ITMPI FLAT 004
Main Menu
Home / Career / Great Leaders Know When to Forgive

Great Leaders Know When to Forgive

A little mercy can go a long way. Rosabeth Moss Kanter writes for the Harvard Business Review on the value of forgiveness for great leaders of business, using several historic examples to make her case. Not only is knowing when to forgive a good virtue in itself, it can also improve the long-term viability of your business.

Kanter first cites the case of Nelson Mandela, who forgave his oppressors after becoming the first democratically elected president of South Africa. He appointed a racially integrated cabinet and created the Truth and Reconciliation Commission to help drive the country forward. This was done not just for the sake of uniting the country but also to avoid violence and attract investment in the economy.

Another example regards the Shinhan Bank in South Korea, a newer bank which acquired the larger, older Chohung Bank that had fallen on hard times. Some 3,500 Chohung employees shaved their heads in protest of the takeover, to which Shinhan responded by agreeing to raise wages, promise no layoffs, have equal representation of both banks on key committees, and wait three years for full integration. Within three years of then, Kanter notes that Shinhan Financial Group was outperforming not only the industry but the entire South Korean stock market, another case of mercy producing profit.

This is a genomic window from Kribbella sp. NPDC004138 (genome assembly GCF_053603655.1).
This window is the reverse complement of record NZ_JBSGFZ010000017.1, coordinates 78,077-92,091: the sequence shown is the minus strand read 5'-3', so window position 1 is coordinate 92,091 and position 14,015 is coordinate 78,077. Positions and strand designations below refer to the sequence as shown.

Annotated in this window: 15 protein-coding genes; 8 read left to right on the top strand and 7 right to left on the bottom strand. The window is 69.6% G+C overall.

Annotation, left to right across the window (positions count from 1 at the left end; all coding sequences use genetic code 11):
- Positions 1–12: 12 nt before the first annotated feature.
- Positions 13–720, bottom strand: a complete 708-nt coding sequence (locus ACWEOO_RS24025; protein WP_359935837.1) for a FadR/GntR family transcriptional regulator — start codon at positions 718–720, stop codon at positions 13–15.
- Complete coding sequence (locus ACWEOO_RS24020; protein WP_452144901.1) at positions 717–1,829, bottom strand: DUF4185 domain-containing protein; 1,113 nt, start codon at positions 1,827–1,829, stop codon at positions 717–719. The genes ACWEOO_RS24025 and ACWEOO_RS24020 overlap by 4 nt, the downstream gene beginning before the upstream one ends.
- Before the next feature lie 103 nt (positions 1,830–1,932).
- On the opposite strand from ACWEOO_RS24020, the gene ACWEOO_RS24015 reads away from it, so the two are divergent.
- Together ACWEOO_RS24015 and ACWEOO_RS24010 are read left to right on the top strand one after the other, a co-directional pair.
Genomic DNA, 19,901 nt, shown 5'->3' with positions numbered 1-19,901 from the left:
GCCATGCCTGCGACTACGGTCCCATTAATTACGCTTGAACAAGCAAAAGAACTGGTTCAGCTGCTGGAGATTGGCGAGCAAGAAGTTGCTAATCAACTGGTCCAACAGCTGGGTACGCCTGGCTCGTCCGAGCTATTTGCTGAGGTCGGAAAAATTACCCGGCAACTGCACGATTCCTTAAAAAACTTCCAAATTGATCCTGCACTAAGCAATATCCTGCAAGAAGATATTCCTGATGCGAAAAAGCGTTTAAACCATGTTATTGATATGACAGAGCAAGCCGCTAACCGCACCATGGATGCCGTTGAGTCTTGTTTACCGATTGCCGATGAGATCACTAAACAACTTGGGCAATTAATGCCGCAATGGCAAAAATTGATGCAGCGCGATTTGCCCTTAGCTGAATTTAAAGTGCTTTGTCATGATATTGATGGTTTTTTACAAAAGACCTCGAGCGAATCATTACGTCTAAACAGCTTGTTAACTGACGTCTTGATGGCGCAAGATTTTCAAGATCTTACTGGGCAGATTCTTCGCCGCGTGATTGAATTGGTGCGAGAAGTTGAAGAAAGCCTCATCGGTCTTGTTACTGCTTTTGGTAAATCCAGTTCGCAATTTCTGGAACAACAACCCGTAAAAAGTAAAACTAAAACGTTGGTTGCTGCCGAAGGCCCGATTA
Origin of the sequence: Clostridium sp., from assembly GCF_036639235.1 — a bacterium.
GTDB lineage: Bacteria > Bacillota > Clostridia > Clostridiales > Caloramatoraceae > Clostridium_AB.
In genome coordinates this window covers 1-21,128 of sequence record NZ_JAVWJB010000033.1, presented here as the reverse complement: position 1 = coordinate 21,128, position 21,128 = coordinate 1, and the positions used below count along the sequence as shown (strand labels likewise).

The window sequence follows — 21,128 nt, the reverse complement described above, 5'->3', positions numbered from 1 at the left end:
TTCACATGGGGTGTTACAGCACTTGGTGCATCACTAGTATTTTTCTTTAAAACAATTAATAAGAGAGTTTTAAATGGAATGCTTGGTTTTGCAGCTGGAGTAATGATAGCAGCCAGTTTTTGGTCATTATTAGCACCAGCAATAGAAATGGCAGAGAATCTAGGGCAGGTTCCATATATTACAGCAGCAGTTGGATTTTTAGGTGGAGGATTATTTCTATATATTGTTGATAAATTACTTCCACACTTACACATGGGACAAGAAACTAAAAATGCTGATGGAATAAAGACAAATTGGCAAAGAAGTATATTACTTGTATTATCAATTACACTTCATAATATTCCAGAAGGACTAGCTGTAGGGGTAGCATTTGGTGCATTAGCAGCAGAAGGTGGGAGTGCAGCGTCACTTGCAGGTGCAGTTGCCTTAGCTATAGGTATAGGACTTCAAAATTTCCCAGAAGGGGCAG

A separate good reason to forgive is because the alternative is seldom beneficial to business either, as Kanter says:

If revenge is not justice, it is not strategy either. The founder of a second-tier computer company was pushed out a few years after the company went public. I watched him gather investors and regain control with something to prove — that they were wrong to push him out. Once back at the helm, he had no clear alternative direction. The company foundered and was sold at a low valuation. Let's hope that revenge against critics isn't the motivation for Michael Dell to take Dell private or the founder of Best Buy to attempt a takeover.

She concludes by reiterating that while revenge and anger only bring destruction, forgiveness has the ability to mend and rebuild. Would you rather devote all your energy to pulverizing the people who did you wrong, or would you turn the other cheek and use those dissenters to help you elevate your business to even greater heights? The satisfaction of exacting revenge is nothing compared to the satisfaction of overseeing a juggernaut business.

About John Friscia

John Friscia is the Editor of Computer Aid's Accelerating IT Success. He began working for Computer Aid, Inc. in 2013 and continues to provide graphic design support for AITS. He graduated summa cum laude from Shippensburg University with a B.A. in English.

Check Also

Being Hyper-Obsessed with Winning Can Prevent You from Winning

Having lofty goals is great. When those goals only consist of wanting to destroy the …

Leave a Reply

Your email address will not be published. Required fields are marked *